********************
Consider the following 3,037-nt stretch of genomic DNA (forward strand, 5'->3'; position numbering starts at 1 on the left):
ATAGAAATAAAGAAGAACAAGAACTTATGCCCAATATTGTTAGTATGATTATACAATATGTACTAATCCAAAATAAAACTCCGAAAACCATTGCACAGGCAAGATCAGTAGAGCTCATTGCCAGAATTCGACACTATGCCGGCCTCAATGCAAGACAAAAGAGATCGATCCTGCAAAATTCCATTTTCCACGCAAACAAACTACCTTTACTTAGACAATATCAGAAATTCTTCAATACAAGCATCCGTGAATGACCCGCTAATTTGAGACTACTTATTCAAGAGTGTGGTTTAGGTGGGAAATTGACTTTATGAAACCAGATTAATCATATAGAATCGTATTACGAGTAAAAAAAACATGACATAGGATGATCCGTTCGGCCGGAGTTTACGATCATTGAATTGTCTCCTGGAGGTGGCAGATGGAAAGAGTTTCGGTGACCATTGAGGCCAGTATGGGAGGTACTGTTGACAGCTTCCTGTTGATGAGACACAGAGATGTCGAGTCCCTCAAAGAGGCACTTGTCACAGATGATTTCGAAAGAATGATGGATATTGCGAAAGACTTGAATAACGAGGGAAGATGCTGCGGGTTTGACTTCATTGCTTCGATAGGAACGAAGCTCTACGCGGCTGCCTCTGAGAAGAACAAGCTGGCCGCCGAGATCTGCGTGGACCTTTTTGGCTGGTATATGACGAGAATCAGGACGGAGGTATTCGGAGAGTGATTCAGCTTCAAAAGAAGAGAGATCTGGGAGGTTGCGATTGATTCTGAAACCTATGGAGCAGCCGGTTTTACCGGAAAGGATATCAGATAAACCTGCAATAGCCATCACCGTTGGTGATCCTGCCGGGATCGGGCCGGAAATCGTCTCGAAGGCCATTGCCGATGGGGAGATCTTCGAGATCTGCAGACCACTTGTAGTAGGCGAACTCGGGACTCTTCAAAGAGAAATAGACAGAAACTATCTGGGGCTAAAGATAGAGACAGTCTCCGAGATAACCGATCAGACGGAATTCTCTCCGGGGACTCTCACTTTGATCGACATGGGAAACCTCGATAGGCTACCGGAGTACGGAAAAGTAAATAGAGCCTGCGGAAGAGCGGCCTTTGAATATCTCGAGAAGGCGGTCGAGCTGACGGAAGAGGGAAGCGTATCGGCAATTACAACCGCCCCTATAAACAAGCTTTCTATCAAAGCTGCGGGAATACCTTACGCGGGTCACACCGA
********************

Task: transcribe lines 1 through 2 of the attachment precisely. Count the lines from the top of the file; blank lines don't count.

Consider the following 3,037-nt stretch of genomic DNA (forward strand, 5'->3'; position numbering starts at 1 on the left):
ATAGAAATAAAGAAGAACAAGAACTTATGCCCAATATTGTTAGTATGATTATACAATATGTACTAATCCAAAATAAAACTCCGAAAACCATTGCACAGGCAAGATCAGTAGAGCTCATTGCCAGAATTCGACACTATGCCGGCCTCAATGCAAGACAAAAGAGATCGATCCTGCAAAATTCCATTTTCCACGCAAACAAACTACCTTTACTTAGACAATATCAGAAATTCTTCAATACAAGCATCCGTGAATGACCCGCTAATTTGAGACTACTTATTCAAGAGTGTGGTTTAGGTGGGAAATTGACTTTATGAAACCAGATTAATCATATAGAATCGTATTACGAGTAAAAAAAACATGACATAGGATGATCCGTTCGGCCGGAGTTTACGATCATTGAATTGTCTCCTGGAGGTGGCAGATGGAAAGAGTTTCGGTGACCATTGAGGCCAGTATGGGAGGTACTGTTGACAGCTTCCTGTTGATGAGACACAGAGATGTCGAGTCCCTCAAAGAGGCACTTGTCACAGATGATTTCGAAAGAATGATGGATATTGCGAAAGACTTGAATAACGAGGGAAGATGCTGCGGGTTTGACTTCATTGCTTCGATAGGAACGAAGCTCTACGCGGCTGCCTCTGAGAAGAACAAGCTGGCCGCCGAGATCTGCGTGGACCTTTTTGGCTGGTATATGACGAGAATCAGGACGGAGGTATTCGGAGAGTGATTCAGCTTCAAAAGAAGAGAGATCTGGGAGGTTGCGATTGATTCTGAAACCTATGGAGCAGCCGGTTTTACCGGAAAGGATATCAGATAAACCTGCAATAGCCATCACCGTTGGTGATCCTGCCGGGATCGGGCCGGAAATCGTCTCGAAGGCCATTGCCGATGGGGAGATCTTCGAGATCTGCAGACCACTTGTAGTAGGCGAACTCGGGACTCTTCAAAGAGAAATAGACAGAAACTATCTGGGGCTAAAGATAGAGACAGTCTCCGAGATAACCGATCAGACGGAATTCTCTCCGGGGACTCTCACTTTGATCGACATGGGAAACCTCGATAGGCTACCGGAGTACGGAAAAGTAAATAGAGCCTGCGGAAGAGCGGCCTTTGAATATCTCGAGAAGGCGGTCGAGCTGACGGAAGAGGGAAGCGTATCGGCAATTACAACCGCCCCTATAAACAAGCTTTCTATCAAAGCTGCGGGAATACCTTACGCGGGTCACACCGA